Sadovnicheskaya Street

Moscow, Russia

Sadovnicheskaya Street

Sadovnicheskaya street (Russian: Садо́вническая у́лица, lit. Gardener's Street) is a street in the historical Zamoskvorechye District of Moscow, Russia, on a narrow island between Moskva River and the parallel old river bed (Vodootvodny Canal). The street runs from Balchug Street (across the Kremlin) south-east to the Garden Ring.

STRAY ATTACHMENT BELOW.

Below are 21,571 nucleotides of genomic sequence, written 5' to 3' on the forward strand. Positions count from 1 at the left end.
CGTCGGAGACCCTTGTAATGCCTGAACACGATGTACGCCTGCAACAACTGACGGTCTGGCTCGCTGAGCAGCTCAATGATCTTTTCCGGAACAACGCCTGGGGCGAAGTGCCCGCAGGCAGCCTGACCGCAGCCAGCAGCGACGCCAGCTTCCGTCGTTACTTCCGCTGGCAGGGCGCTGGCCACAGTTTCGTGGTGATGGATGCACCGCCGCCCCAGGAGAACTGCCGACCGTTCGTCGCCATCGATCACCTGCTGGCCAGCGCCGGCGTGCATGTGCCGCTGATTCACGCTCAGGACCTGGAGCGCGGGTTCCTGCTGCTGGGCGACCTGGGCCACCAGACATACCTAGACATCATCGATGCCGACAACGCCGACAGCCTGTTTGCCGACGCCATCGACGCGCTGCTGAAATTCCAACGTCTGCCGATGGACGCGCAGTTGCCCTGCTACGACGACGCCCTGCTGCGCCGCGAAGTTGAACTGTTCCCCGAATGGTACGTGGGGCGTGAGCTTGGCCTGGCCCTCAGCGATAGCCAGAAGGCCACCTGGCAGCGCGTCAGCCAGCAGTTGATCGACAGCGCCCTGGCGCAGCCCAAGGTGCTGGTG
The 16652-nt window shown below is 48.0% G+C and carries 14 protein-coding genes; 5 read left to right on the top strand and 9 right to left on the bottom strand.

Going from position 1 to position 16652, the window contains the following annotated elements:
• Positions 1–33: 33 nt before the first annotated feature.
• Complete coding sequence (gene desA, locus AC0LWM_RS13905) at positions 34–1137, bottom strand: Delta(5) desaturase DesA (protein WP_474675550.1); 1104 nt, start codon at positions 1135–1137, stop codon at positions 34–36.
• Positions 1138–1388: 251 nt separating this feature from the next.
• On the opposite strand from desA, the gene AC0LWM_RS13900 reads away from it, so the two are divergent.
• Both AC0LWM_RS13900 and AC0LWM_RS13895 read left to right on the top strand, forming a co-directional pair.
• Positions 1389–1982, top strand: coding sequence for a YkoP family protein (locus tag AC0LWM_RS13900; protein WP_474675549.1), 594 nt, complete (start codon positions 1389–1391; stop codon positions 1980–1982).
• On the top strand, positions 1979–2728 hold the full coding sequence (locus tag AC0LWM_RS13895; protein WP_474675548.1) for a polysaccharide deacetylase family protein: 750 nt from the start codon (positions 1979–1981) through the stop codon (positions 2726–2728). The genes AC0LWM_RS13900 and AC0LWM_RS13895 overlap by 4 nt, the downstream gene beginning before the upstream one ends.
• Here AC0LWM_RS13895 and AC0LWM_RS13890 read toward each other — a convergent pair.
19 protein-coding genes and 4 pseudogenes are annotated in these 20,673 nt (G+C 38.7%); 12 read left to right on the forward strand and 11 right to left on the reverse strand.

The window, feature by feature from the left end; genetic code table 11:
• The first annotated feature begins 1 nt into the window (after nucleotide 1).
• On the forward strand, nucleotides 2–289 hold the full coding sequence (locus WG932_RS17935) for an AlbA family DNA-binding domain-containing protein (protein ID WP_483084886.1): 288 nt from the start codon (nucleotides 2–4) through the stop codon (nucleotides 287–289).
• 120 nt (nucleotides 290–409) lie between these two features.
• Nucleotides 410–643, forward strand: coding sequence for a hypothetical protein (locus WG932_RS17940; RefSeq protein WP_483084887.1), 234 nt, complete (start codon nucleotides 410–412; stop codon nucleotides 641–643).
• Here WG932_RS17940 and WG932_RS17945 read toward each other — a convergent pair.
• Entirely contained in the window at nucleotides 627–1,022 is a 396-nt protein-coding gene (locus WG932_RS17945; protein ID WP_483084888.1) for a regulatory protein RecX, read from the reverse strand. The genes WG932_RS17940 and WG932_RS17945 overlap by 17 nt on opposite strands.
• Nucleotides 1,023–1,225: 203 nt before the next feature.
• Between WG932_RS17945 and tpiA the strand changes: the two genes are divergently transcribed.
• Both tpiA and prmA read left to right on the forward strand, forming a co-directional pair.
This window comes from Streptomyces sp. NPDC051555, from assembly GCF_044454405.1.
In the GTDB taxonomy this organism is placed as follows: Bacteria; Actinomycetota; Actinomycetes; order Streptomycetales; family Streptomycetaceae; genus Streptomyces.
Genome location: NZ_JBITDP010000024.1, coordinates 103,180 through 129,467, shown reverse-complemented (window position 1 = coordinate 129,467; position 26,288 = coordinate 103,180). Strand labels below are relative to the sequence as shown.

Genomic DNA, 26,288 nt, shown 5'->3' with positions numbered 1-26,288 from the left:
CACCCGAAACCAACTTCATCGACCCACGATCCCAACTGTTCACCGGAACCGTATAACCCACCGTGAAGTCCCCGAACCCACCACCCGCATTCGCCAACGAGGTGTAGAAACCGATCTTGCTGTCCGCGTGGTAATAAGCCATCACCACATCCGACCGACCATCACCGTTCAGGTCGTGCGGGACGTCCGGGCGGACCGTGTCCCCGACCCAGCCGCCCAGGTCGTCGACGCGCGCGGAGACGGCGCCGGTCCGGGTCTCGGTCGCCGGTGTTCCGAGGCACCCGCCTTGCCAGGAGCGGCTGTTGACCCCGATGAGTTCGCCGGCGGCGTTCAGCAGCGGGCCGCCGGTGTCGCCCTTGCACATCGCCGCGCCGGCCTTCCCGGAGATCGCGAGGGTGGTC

Historical neighborhood of Sadovniki (lit. Gardener's) goes back to the 14th-century gardens of prince Vasili I of Russia. The garden itself was placed directly opposite the Kremlin and doubled as a fire barrier within a wooden city. Adjacent garden workers' settlement eventually gave name to Sadovniki and Sadovnicheskaya street. Other streets with the same name also existed in Moscow, but were eventually renamed. The remote district of Nagatino-Sadovniki was named in a similar manner, centuries later. Downtown Sadovniki remained a quiet, rural community. Annual floods and migrations of river bed through the floodlands discouraged capital construction. As if it wasn't enough, the southern suburbs were the first to be looted and burnt down during the enemy raids.



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